Like everybody who has done this trail, this was not the first time we meet such childs. As soon they see us, they start the mantra: “alô, pen!” (most commun) or “alô, sweet!” or “alô, flower!” or “alô, beatiful!” (this last one was a mistery for me) or “alô, rupie!”. Some times they try to make a little show in front of us, so they try to show that they deserve the reward. But we had agreed to not feed this kind of behavior, and we had nothing to give in our over-loaded backpacks. Thinking now I should have give then around 10kg of useless gear I had with me, but at the time I was still convenced that that stuff would be very usefull in the near future.

    But the boy in Lanjura was diferent. His mantra was like “alô pen, no pen. Alô pen, no pen. Alô pen, no pen. Alô pen, no pen”. I think he gots the menssage and needs no answer anymore.

    So we finally got the downhill pach. The next village must be nearby and we should be early in Junbesi. But we go down, down, down and by 10.00h I was convenced that NOTHING on the EBC trail is “almost there”, but I must say that the way to Junbesi was very nice, because it wasn’t very much uphill, or nothing like the scaries Deurali and Sete's acents. Felling MACHO again, I rush to Junbesi. When got there, we saw that the vilage was pretty much adapted to the tourist flow and the prices were a preview of what we would find on the way post-Lukla.

    Since still early and we didn’t like Junbesi that much ($$$), we decided go to the Everest First View Hotel, a “little” further after Junbesi, but... the damn thing was uphill. So, there we go, again, huphill and, again, the “little” further became an endless and painfull walk. Actually we meet the owner of the lodge on our way up and he keeps saying that we were “almost there”. Since “there” never became “here” hour after hour, I desesperate, what has became a kind o habit for me. All the sherpa people we meet on the way says the same “just 15 minutes walk ”, “just 10 minutes walk”. Soon I learned the difference betwee sherpa walk and my walk, and it was a HUGE difference. Normally I had to multiple the given time by 2 or 3. So, “30 minutes walk” would be no less then “1.30 hour walk”. The gap between the LP times and my times also became larger and larger. My MACHO-SUPER-TREKKER-DUDE starts to shrink. The epiphany wasn't far.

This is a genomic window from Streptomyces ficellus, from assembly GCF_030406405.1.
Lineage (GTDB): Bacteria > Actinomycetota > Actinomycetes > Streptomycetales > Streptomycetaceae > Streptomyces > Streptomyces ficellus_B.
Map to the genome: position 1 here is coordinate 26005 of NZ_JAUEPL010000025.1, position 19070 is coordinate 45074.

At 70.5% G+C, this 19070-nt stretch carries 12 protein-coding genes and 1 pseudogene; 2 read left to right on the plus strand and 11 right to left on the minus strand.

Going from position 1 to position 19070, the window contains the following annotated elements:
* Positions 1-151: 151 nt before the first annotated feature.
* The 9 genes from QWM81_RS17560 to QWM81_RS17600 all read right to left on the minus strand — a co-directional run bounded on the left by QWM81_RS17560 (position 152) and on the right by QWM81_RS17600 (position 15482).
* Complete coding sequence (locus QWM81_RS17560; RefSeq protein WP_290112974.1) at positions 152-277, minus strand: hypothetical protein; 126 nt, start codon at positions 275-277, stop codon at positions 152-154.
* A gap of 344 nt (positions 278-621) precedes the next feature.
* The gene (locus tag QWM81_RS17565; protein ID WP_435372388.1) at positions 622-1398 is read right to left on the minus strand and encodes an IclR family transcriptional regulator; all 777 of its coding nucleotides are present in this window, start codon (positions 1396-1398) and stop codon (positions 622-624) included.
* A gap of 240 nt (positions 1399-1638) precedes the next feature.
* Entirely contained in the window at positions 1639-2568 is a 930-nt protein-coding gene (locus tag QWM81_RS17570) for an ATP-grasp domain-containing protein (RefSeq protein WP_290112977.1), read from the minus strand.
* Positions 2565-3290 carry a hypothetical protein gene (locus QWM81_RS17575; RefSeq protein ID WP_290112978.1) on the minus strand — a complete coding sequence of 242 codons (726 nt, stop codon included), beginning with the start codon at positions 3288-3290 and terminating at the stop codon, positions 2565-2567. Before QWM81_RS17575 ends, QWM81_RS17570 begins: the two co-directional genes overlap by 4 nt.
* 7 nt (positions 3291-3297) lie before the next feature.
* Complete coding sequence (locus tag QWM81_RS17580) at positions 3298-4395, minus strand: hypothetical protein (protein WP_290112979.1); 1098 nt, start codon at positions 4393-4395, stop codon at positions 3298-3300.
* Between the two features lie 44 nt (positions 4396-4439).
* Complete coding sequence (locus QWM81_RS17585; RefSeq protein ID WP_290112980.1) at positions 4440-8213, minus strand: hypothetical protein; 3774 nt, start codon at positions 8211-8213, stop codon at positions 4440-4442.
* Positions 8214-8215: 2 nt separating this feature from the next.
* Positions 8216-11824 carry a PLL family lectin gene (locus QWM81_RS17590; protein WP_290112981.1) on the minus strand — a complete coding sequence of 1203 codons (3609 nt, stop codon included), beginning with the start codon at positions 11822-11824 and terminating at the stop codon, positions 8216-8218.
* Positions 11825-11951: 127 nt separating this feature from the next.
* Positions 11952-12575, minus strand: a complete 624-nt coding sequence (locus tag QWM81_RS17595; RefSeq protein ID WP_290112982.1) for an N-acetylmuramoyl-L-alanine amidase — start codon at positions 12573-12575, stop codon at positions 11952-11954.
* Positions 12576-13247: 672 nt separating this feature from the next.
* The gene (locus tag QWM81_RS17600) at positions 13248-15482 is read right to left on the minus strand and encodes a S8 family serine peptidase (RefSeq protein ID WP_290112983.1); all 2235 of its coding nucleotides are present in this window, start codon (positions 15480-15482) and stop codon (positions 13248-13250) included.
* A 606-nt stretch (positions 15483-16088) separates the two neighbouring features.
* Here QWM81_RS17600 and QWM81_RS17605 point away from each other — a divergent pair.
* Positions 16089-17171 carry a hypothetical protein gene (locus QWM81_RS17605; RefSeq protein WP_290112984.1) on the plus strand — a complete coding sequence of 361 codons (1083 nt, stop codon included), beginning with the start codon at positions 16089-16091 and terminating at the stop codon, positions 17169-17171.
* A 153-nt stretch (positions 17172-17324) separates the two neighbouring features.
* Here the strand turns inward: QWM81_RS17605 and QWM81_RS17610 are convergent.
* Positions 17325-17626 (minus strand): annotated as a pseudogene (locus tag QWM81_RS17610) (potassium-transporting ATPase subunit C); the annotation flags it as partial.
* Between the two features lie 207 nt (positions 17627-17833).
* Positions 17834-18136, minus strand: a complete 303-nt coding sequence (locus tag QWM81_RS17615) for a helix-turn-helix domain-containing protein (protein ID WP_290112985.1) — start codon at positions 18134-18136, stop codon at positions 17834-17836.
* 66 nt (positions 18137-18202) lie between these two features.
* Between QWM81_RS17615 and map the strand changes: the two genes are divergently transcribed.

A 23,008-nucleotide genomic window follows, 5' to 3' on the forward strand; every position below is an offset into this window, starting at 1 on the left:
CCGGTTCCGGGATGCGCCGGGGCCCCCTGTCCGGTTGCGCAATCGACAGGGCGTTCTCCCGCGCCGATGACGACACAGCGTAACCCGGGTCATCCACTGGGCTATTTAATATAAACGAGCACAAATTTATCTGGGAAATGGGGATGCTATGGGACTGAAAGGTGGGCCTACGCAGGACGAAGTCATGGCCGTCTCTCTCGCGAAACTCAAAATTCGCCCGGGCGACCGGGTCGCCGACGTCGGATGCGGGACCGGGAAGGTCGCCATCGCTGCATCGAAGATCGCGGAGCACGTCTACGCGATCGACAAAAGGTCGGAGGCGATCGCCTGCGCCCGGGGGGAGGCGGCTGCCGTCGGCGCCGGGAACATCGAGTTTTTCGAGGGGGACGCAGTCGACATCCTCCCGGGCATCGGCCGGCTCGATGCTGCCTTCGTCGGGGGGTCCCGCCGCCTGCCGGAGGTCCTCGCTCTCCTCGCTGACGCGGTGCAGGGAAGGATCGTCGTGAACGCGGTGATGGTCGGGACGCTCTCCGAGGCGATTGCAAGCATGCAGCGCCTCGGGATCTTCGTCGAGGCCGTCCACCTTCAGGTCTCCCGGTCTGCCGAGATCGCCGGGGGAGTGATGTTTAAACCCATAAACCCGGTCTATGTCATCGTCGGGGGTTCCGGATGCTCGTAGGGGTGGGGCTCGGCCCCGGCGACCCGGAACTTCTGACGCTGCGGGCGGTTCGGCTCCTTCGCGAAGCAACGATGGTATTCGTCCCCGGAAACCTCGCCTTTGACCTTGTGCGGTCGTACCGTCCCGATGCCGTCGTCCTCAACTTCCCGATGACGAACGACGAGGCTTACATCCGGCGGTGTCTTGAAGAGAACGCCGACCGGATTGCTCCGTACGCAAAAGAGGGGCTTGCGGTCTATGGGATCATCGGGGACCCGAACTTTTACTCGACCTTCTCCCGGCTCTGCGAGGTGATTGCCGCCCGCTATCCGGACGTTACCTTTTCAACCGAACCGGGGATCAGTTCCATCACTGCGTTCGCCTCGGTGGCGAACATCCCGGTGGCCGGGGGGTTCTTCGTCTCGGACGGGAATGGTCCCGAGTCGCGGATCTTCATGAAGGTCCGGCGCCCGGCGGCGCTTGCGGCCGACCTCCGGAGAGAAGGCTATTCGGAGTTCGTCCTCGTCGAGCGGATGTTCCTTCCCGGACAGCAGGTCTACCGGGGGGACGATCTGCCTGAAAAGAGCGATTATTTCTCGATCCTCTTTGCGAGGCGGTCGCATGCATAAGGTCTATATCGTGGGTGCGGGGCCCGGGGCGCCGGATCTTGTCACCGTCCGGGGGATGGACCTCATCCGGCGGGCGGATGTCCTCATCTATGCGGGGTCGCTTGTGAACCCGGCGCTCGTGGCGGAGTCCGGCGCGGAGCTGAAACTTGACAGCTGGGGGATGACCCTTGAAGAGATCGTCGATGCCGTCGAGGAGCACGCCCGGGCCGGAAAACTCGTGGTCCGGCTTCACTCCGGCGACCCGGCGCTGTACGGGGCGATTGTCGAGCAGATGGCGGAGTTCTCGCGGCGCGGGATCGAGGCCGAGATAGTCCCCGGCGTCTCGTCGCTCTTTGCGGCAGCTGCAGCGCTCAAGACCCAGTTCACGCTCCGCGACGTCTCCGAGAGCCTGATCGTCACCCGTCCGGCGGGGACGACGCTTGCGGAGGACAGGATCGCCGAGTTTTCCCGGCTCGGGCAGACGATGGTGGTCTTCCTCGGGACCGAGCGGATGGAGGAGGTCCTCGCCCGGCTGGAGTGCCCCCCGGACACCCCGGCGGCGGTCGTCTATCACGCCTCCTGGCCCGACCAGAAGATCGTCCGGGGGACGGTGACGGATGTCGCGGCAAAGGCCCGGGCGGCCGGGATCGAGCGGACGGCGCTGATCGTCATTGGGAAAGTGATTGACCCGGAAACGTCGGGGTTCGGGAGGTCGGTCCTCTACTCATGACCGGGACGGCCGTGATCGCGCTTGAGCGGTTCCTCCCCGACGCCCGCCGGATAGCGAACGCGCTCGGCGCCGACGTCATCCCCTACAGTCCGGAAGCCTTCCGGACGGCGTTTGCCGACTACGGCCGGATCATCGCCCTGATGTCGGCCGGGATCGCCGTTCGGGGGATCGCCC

Just 2 hours before sunset we got in the EFVH. The place was good, the views great, and the wind, sharp. I took my camera to have some shots of my objective, Everest, just to see that my objective, Everest, didn’t want come out of the clouds. “Oh, hell, tomorow morning I’ll try shot the little bastard again. For now I will kill my pains and deception on a nice fried mix rice and some tasty yak cheese”.

    To be continued....


    Last edited by Hendrik van Dingenen; 22nd March 2006 at 01:13 PM.

  5. #5
    Join Date
    Oct 2004

    Default Jiri to Lukla

    Great stuff Hendrik, good to hear someone talk so honestly about the Jiri to Lukla trek into the Khumbu.
    I have trekked that path myself twice and I still rate it about the toughest hiking I have ever done. It doesn't help that you hit it straight off the plane so to speak. If it was later in the trek I'm sure it would be easier.
    I don't think you had AMS at the top of Lamjura, I think you were just exhausted !!

  6. #6
    Join Date
    Sep 2004


    Great post, I can't wait for the next installment. Your english is wonderful and I can feel your pain.

  7. #7
    Join Date
    Aug 2004
    Wales, UK

    Default Great narrative

    I'm also enjoying this, thanks Hendrik.